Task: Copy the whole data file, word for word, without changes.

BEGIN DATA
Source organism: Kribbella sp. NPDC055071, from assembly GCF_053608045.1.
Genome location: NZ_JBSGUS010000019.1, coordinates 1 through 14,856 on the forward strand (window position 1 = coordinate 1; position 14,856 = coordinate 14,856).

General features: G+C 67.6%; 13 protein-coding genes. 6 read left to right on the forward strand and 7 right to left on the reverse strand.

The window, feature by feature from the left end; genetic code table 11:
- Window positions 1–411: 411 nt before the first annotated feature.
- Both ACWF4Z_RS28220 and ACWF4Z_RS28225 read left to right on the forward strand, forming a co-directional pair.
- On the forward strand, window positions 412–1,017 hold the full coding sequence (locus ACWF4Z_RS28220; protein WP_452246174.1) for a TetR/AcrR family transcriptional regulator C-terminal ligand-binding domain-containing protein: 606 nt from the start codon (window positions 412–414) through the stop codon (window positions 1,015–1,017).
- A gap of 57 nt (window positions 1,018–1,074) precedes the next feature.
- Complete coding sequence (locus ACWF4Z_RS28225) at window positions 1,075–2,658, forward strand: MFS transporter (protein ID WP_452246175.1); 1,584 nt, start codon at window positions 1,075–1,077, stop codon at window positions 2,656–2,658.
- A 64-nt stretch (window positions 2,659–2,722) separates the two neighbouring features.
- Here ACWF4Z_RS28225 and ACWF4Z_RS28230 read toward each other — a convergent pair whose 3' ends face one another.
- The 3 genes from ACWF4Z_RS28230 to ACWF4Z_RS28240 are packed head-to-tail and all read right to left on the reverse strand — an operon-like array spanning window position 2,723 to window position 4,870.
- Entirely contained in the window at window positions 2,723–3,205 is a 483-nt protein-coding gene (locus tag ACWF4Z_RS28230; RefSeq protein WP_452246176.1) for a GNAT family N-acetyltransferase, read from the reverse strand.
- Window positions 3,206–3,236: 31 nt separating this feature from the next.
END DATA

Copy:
Source organism: Kribbella sp. NPDC055071, from assembly GCF_053608045.1.
Genome location: NZ_JBSGUS010000019.1, coordinates 1 through 14,856 on the forward strand (window position 1 = coordinate 1; position 14,856 = coordinate 14,856).

General features: G+C 67.6%; 13 protein-coding genes. 6 read left to right on the forward strand and 7 right to left on the reverse strand.

The window, feature by feature from the left end; genetic code table 11:
- Window positions 1–411: 411 nt before the first annotated feature.
- Both ACWF4Z_RS28220 and ACWF4Z_RS28225 read left to right on the forward strand, forming a co-directional pair.
- On the forward strand, window positions 412–1,017 hold the full coding sequence (locus ACWF4Z_RS28220; protein WP_452246174.1) for a TetR/AcrR family transcriptional regulator C-terminal ligand-binding domain-containing protein: 606 nt from the start codon (window positions 412–414) through the stop codon (window positions 1,015–1,017).
- A gap of 57 nt (window positions 1,018–1,074) precedes the next feature.
- Complete coding sequence (locus ACWF4Z_RS28225) at window positions 1,075–2,658, forward strand: MFS transporter (protein ID WP_452246175.1); 1,584 nt, start codon at window positions 1,075–1,077, stop codon at window positions 2,656–2,658.
- A 64-nt stretch (window positions 2,659–2,722) separates the two neighbouring features.
- Here ACWF4Z_RS28225 and ACWF4Z_RS28230 read toward each other — a convergent pair whose 3' ends face one another.
- The 3 genes from ACWF4Z_RS28230 to ACWF4Z_RS28240 are packed head-to-tail and all read right to left on the reverse strand — an operon-like array spanning window position 2,723 to window position 4,870.
- Entirely contained in the window at window positions 2,723–3,205 is a 483-nt protein-coding gene (locus tag ACWF4Z_RS28230; RefSeq protein WP_452246176.1) for a GNAT family N-acetyltransferase, read from the reverse strand.
- Window positions 3,206–3,236: 31 nt separating this feature from the next.